Developing sense of community

A well-known author and speaker, Richard Florida, says that “place” is important to young people. Our wonderful Lake Michigan and its dunes provide a fantastic place in which to live and play. However we can do more to create “place” by developing communities which connect people from the region. Valparaiso is creating a sense of community through the development of Central Park.

With our lakeshore attracting millions of visitors, ideas for using it as the epicenter of activities in the summer and winter should be supported. Perhaps we could create an annual, signature event. Would it not be something if 10 Northwest Indiana communities adopted a common theme or focus on the same date or dates, and invited visitors and residents to spend all day or a weekend sampling our food, talent and hospitality? Chicago’s Grant Park is the setting for multiple music acts; our communities could offer musical performances at 10 venues through our cities and towns.

Highways and byways

Of course, getting folks to these various locations raises another regional need and that is an investment in our transportation corridors. We applaud recent efforts to accommodate east-west traffic on the Illiana Expressway, but attention must certainly be given to U.S. 30 and calls for a South Shore spur connecting Munster and towns further south.

Our highway system has failed to follow population patterns in our region. A greater percentage of our region’s folks have migrated from the cities hugging the Lake Michigan shoreline to locations south of U.S. 30 and east of Ind. 49.

Additionally, investment in Cline Avenue which still shoulders heavy traffic to steel plants and other manufacturing jobs, is essential to avoid the daily bottlenecks on the road driving to and from work. And let’s not forget the Gary/Chicago International Airport as a hub of activity. It is now closer to reality than ever before.

I join other business and community leaders in support of creating of a South Shore Line that has high potential for boosting new residential development to undeveloped areas in the southern part of Lake County. We know that a large number of Northwest Indiana residents now work in Chicago or its suburbs; but such a line would surely attract people who now find affordable housing in Chicago and its suburbs out of reach.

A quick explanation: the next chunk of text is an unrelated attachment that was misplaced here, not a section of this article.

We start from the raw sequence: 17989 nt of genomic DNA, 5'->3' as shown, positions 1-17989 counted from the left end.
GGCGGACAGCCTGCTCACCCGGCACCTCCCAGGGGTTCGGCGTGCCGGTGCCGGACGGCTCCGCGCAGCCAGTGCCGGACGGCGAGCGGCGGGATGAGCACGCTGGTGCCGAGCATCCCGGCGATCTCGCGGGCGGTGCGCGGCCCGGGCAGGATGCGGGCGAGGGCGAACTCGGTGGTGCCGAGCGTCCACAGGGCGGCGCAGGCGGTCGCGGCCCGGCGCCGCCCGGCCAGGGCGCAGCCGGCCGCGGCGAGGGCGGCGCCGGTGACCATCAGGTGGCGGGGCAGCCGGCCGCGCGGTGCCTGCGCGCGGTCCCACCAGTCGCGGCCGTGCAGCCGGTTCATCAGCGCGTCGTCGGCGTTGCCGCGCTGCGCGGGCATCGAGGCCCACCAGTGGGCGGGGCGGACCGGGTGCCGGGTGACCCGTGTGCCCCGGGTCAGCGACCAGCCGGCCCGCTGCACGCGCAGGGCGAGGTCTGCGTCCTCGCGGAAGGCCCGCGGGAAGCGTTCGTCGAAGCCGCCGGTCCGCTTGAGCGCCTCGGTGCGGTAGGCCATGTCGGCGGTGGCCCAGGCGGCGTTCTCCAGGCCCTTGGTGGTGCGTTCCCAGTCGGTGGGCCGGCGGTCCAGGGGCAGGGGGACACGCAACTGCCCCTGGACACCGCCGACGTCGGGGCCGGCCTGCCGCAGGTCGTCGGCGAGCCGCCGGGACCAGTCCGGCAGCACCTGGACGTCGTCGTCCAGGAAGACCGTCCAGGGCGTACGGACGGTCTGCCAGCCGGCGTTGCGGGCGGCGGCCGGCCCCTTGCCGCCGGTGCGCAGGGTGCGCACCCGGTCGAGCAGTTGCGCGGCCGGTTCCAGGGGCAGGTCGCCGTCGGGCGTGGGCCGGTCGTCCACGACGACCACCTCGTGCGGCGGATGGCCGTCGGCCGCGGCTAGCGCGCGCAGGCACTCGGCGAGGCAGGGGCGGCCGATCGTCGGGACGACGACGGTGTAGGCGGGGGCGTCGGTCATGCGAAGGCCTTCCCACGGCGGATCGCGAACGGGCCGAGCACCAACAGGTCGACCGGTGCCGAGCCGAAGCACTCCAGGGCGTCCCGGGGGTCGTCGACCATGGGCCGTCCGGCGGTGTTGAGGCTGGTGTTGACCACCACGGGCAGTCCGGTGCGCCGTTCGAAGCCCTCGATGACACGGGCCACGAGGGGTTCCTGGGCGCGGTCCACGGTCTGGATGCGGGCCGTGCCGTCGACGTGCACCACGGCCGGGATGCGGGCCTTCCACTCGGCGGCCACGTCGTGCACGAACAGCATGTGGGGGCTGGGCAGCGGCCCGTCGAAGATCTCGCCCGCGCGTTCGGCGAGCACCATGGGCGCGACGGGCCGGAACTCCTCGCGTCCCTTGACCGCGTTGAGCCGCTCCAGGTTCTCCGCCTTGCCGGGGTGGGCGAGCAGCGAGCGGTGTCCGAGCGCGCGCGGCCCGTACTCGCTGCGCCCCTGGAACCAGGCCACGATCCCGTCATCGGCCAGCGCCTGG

Broadband: The other highway

Of course, there are people who work and never leave home. Fiber optic cable is now available in the most populous parts of our region but speed and connectivity needs to be improved. We need to think in economic development terms. As prospects are courted for NWI, they want shovel ready property and buildings. Our challenge in promoting residential and business growth is to make sure low density areas are also “shovel ready” to meet today’s technology needs of business which rely on high speed connections as a backbone to their survival and growth and afford enticing opportunities for entrepreneurs to develop new products and applications here rather than going to Chicago.

Understanding our region’s strengths that support a unique identity has been a rewarding experience for many cities. It has made cities more connected, innovative, talented and compelling to visitors, new companies and other key audiences.

Without much thought, The City that Never Sleeps or the Mardis Gras City are both memorable slogans celebrating the unique attributes of each city.

So, who can we be?

I was born and raised in Northwest Indiana. Every paycheck has been earned here. I believe in Northwest Indiana and a future brighter than most think is possible. Who are we? We can be anything we want to be. But we need to pull together, invest and implement our solid ideas to achieve that next level of opportunity.

Linda Woloshansky is president and CEO of the Center of Workforce Innovations. The opinions are the writer's.